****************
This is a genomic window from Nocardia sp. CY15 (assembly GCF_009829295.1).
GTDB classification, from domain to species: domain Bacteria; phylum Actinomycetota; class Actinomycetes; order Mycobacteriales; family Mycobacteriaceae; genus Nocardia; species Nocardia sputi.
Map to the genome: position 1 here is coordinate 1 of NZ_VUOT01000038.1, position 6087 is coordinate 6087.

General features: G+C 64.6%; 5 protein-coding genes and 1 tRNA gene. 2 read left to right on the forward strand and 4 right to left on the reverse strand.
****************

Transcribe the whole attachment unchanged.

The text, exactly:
This is a genomic window from Nocardia sp. CY15 (assembly GCF_009829295.1).
GTDB classification, from domain to species: domain Bacteria; phylum Actinomycetota; class Actinomycetes; order Mycobacteriales; family Mycobacteriaceae; genus Nocardia; species Nocardia sputi.
Map to the genome: position 1 here is coordinate 1 of NZ_VUOT01000038.1, position 6087 is coordinate 6087.

General features: G+C 64.6%; 5 protein-coding genes and 1 tRNA gene. 2 read left to right on the forward strand and 4 right to left on the reverse strand.